Having rode over 300 miles in the rain this year, I offer one indisputable fact: you will eventually reach a point where you cannot get any wetter than you already are.
For example, when I did the RSVP this year, it started pouring after the Canadian border. I rode 40 miles in the rain to Vancouver, and was no more miserable at the end than I was after the first mile of the deluge. Actually, as long as I kept moving, I was plenty warm.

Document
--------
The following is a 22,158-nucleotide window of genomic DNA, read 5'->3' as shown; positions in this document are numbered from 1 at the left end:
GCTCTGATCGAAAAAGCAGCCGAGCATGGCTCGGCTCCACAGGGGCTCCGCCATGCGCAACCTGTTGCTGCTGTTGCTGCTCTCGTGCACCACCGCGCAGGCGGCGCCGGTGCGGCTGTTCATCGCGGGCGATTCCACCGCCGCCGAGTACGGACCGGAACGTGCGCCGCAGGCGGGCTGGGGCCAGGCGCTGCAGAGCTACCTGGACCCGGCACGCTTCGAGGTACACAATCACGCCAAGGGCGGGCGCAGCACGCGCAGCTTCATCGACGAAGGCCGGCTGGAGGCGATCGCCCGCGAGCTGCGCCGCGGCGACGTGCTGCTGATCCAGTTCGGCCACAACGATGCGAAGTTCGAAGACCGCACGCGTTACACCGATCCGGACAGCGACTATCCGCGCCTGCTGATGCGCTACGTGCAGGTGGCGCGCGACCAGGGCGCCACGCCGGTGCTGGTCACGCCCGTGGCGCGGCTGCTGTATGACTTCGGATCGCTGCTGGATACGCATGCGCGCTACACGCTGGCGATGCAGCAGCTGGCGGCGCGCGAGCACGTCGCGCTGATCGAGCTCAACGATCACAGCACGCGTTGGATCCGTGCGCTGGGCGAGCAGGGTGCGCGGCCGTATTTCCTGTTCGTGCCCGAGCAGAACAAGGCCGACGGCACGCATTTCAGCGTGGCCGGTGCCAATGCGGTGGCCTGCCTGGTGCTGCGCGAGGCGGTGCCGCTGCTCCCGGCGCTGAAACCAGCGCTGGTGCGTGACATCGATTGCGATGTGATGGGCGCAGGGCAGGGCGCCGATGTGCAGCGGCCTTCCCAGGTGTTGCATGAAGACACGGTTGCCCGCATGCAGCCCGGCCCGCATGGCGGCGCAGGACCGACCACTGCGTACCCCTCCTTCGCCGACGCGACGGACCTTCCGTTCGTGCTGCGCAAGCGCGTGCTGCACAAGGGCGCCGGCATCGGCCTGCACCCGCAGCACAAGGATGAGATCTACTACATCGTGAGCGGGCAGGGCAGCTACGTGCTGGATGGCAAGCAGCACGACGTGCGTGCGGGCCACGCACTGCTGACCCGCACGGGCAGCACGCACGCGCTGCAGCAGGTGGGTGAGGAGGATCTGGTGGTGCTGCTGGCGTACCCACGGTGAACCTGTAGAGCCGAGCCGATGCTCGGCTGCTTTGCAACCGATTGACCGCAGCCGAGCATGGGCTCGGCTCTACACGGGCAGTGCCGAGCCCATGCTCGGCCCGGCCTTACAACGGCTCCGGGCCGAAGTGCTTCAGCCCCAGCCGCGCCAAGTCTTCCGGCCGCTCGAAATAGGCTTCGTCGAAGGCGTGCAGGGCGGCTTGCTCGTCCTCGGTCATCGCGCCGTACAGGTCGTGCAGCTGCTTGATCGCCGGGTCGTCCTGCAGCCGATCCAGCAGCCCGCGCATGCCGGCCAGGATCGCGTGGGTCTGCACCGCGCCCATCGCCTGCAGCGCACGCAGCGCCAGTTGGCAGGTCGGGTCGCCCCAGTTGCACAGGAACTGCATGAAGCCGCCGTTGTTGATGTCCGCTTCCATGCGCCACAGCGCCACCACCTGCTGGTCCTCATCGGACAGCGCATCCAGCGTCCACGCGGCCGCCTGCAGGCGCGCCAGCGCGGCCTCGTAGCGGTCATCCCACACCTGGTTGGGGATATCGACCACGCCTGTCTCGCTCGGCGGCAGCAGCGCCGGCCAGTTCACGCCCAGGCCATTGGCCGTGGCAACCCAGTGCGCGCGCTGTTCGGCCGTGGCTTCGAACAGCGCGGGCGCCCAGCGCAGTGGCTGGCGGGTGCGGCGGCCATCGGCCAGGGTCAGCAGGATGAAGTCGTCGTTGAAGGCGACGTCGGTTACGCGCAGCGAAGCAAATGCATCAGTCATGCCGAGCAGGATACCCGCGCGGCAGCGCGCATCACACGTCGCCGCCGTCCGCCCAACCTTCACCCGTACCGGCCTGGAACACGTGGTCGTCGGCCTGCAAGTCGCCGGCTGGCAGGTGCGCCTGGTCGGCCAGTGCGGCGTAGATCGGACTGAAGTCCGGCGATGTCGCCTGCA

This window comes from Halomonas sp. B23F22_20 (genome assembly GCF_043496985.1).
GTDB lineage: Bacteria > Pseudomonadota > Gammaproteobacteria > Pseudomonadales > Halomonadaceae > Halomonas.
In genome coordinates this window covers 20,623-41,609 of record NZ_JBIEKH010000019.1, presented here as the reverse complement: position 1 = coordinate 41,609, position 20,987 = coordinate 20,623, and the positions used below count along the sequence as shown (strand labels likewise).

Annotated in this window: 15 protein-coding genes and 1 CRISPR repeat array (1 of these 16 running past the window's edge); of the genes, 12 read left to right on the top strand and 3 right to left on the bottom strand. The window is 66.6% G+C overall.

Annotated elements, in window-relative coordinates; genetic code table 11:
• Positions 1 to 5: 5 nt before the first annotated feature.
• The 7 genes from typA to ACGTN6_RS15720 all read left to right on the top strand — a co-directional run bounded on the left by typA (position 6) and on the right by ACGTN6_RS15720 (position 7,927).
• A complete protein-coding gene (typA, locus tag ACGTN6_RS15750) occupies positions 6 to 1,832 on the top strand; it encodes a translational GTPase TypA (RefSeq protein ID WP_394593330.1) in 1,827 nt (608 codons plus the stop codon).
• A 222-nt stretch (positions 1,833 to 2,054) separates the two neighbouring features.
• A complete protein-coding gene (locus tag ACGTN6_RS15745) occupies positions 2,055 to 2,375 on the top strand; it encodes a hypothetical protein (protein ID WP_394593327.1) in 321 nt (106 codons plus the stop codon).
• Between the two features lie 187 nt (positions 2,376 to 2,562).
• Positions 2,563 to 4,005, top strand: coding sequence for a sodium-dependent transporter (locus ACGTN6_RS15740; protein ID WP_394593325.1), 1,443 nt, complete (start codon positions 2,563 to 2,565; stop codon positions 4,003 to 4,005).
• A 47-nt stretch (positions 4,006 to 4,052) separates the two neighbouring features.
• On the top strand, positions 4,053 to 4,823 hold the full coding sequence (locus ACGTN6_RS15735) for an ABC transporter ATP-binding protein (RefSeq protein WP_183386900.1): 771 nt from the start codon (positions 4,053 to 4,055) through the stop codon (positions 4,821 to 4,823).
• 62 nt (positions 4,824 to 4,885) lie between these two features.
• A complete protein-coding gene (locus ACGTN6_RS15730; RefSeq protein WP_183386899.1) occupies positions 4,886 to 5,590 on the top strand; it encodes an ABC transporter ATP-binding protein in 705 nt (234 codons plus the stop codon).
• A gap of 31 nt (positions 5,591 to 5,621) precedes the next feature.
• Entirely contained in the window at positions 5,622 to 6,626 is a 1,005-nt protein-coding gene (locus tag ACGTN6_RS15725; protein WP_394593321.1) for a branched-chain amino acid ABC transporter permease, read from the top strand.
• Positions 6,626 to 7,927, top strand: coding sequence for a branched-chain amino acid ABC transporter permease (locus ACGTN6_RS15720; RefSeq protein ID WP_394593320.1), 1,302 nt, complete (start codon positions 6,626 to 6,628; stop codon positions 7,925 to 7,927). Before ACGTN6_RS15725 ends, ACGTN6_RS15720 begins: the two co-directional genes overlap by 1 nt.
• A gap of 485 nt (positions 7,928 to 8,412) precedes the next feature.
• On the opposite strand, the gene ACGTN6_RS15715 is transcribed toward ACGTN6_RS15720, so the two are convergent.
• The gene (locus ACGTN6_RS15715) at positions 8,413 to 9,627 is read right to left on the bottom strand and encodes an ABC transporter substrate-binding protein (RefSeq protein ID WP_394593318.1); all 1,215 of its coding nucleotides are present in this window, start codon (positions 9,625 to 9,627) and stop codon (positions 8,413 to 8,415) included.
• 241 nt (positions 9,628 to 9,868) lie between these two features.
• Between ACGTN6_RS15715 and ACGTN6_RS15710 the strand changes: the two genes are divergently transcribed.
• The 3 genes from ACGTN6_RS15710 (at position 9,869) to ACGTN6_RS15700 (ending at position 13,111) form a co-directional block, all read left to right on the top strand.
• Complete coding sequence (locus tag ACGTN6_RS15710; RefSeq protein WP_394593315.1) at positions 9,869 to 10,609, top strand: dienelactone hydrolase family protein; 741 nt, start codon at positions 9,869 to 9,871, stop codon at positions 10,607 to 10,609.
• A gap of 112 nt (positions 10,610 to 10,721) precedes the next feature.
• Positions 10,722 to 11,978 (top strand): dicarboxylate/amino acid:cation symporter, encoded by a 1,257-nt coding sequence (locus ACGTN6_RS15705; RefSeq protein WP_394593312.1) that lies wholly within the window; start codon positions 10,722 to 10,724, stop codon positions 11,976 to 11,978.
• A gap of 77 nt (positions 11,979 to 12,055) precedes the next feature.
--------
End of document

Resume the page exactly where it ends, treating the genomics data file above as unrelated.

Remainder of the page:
I biked to work today, during one of our recent downpours, in order to test the effectiveness of my various rain gear. (And before you say anything: yes, most people I know don’t understand why I like biking long-ish distances in perfect weather and yes it’s okay to question my mental capacity for wanting to bike to work in the rain.) The fenders are essential. I can’t believe how much less crud gets kicked up on me, the chain, and whatever I’m carrying. The local bike shop that I bought them from installed them and spent more time than I expected, but less than it would have taken me.The rain jacket is Gore-Tex lined with all sorts of interesting zippers and vents. I layer clothes underneath it to keep warm. Without layers, it’s comfortable up to 65 degrees. The pants are fine, though the fenders make the biggest difference on my dryness. The neoprene booties work well though I don’t have the fancy illumiNITE (Illuminati?) type. They’re very snug over my shoes, and need holes cut out for the cleats, but my feet stay dry and warm.The CamelBak was wet enough that I wouldn’t feel comfortable carrying my usual array of portable electronics. Do most people wear these under their jacket?The gloves were thoroughly soaked through. I picked up a pair of neoprene lined which should fare better.